In particular, the republicans have taken advantage of Senate rules adopted during an earlier period of gentlemanly political chivalry in relationships and conduct styles. To work, Senate rules depend on common courtesy, decency, and a code of honor among gentlemen (and ladies). Without common courtesies and mutual respect, the Senate becomes hamstrung by its own rules and is unable to perform its duties of governance for the people. When one party’s constituency abandons this code, then the other cannot continue to abide by it and be effective. This is what has occurred.
The rule regarding sixty votes for cloture (closing debate, cutting off a filibuster, and bringing an issue to a vote) may not have always been the bad thing that it is now. When parties and members were restrained, and the threat of a filibuster was rare, it may have been helpful in slowing a few actions for greater deliberation. But it is poison in this partisan environment.
The 60 vote rule in the Senate is antithetical to democracy, where a majority must rule. It is counterproductive to the functioning of our American democracy, and it should be scrapped immediately. It has “broken” our Senate, and rendered it dysfunctional.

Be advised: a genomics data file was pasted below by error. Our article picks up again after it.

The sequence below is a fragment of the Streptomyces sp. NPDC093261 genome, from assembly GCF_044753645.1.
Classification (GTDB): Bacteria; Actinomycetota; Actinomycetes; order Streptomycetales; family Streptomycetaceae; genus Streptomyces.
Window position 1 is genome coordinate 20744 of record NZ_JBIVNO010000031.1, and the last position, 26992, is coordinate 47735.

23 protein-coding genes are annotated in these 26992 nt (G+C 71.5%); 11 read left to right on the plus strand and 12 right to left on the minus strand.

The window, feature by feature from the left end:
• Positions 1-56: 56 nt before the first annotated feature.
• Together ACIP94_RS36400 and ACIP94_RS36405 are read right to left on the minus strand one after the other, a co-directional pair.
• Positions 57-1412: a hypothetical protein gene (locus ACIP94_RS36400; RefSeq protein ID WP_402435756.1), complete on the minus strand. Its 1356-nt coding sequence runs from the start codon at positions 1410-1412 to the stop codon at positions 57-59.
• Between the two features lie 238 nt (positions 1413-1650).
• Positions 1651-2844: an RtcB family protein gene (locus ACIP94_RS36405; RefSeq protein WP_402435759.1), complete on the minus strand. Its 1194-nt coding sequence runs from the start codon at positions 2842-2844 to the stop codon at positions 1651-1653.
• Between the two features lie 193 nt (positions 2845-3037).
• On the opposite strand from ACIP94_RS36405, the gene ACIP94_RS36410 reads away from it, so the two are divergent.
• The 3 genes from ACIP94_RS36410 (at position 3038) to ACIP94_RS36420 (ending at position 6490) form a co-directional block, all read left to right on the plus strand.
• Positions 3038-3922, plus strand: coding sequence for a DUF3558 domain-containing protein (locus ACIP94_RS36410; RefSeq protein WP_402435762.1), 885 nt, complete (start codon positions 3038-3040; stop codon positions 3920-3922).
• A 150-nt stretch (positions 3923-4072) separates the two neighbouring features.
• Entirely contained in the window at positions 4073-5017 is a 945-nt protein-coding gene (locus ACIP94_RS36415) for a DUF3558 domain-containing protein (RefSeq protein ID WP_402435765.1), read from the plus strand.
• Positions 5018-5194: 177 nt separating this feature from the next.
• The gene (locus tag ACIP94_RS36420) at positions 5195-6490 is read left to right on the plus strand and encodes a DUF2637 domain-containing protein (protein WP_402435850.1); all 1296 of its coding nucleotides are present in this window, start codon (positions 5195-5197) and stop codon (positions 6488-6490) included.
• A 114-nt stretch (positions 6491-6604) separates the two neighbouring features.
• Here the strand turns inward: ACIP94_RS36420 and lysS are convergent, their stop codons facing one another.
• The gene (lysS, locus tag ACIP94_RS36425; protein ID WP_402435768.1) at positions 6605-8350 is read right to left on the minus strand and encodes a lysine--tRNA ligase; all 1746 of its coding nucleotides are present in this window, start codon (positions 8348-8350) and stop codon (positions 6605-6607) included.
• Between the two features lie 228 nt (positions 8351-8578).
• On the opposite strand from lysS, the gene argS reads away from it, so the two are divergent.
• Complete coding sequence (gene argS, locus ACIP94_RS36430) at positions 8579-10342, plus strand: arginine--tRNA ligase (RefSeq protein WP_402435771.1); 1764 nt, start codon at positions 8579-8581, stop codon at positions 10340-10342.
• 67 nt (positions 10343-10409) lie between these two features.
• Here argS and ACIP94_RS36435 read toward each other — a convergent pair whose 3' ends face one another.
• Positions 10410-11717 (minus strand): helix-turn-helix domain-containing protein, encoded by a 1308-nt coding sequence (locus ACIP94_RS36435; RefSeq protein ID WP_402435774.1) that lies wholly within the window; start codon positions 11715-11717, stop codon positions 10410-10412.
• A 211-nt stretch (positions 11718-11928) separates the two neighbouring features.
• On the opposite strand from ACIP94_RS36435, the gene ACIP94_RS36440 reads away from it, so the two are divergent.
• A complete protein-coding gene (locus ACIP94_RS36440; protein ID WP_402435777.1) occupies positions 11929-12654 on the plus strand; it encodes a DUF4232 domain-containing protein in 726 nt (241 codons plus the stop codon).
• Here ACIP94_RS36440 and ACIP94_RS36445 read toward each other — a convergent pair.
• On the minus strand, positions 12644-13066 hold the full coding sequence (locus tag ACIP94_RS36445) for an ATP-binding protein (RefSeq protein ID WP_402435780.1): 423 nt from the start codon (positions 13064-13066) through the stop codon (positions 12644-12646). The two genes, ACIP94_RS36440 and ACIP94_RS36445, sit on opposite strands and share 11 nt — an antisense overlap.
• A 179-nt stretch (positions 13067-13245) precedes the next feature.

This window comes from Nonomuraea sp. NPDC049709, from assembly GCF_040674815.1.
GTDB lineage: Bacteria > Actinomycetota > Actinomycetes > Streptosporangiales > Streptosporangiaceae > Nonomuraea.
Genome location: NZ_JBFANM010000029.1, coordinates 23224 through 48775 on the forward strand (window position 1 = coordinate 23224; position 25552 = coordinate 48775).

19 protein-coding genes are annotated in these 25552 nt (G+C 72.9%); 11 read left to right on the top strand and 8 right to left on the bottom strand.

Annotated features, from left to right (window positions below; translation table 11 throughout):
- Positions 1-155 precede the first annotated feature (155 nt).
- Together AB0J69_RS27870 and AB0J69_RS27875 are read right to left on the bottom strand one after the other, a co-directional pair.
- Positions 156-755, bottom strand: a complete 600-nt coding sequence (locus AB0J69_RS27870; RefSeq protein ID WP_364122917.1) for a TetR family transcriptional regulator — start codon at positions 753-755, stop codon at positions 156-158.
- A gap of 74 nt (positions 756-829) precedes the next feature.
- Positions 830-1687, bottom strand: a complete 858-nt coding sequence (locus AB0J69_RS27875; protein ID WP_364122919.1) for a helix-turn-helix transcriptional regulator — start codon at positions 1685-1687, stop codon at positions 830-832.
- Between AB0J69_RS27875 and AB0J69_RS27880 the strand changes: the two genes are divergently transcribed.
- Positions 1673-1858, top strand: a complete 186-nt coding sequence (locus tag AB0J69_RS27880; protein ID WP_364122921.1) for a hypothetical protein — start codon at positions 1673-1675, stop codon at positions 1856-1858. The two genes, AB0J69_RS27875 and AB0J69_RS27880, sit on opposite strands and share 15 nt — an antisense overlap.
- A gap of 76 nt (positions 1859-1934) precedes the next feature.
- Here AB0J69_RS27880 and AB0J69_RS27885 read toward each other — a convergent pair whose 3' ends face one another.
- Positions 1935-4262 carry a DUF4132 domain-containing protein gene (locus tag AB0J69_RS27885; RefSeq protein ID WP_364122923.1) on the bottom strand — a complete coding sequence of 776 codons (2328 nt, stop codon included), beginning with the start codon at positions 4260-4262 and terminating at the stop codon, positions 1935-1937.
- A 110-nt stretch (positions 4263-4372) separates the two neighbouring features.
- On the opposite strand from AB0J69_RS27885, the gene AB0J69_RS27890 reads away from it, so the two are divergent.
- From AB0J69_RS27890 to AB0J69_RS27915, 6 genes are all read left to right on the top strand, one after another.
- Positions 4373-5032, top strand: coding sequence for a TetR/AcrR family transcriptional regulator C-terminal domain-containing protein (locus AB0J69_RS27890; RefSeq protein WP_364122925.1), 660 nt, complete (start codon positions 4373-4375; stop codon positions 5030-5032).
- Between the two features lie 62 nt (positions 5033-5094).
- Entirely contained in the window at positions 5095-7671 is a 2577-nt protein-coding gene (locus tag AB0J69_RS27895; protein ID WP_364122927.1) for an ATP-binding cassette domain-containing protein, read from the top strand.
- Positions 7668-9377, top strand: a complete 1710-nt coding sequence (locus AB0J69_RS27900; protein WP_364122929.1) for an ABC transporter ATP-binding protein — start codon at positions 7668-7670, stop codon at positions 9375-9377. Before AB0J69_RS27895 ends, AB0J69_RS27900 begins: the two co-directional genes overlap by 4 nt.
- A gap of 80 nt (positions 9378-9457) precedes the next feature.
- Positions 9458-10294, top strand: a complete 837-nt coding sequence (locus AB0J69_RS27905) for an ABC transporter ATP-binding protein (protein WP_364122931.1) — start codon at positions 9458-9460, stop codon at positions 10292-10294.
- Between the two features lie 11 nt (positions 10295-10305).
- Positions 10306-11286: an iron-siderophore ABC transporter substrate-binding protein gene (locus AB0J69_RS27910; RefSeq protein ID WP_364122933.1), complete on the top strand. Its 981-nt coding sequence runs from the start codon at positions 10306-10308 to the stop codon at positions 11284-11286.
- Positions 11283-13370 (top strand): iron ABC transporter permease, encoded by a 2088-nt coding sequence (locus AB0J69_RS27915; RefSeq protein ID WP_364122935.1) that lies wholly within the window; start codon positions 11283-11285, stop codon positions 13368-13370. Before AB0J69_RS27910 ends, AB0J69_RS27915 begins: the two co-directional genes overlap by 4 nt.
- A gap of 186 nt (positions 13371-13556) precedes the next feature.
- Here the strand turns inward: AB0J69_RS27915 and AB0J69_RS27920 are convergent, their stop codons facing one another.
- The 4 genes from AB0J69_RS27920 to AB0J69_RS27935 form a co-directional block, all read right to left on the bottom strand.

There is another Senate rule which is even worse, and must also be scrapped immediately. This is the rule that allows a single senator to hold up consideration of a bill or a presidential appointment. This rule, borne in that period of political chivalry and excess courtesy, is being grossly abused. A single senator can thwart the will of not only the Senate majority but the entire Congress and the nation. This has been happening regularly.
Our own two senators from Oklahoma have used this frequently, as a matter of personal privilege and arrogance, to hold up actions of the entire Senate, therefore the government. Senator Coburn’s offices have been picketed by crowds of interested Oklahoma young people over his hold on humanitarian aid to an oppressed people in Africa. Earlier he held up money for veterans’ health care, citing his same “principle.”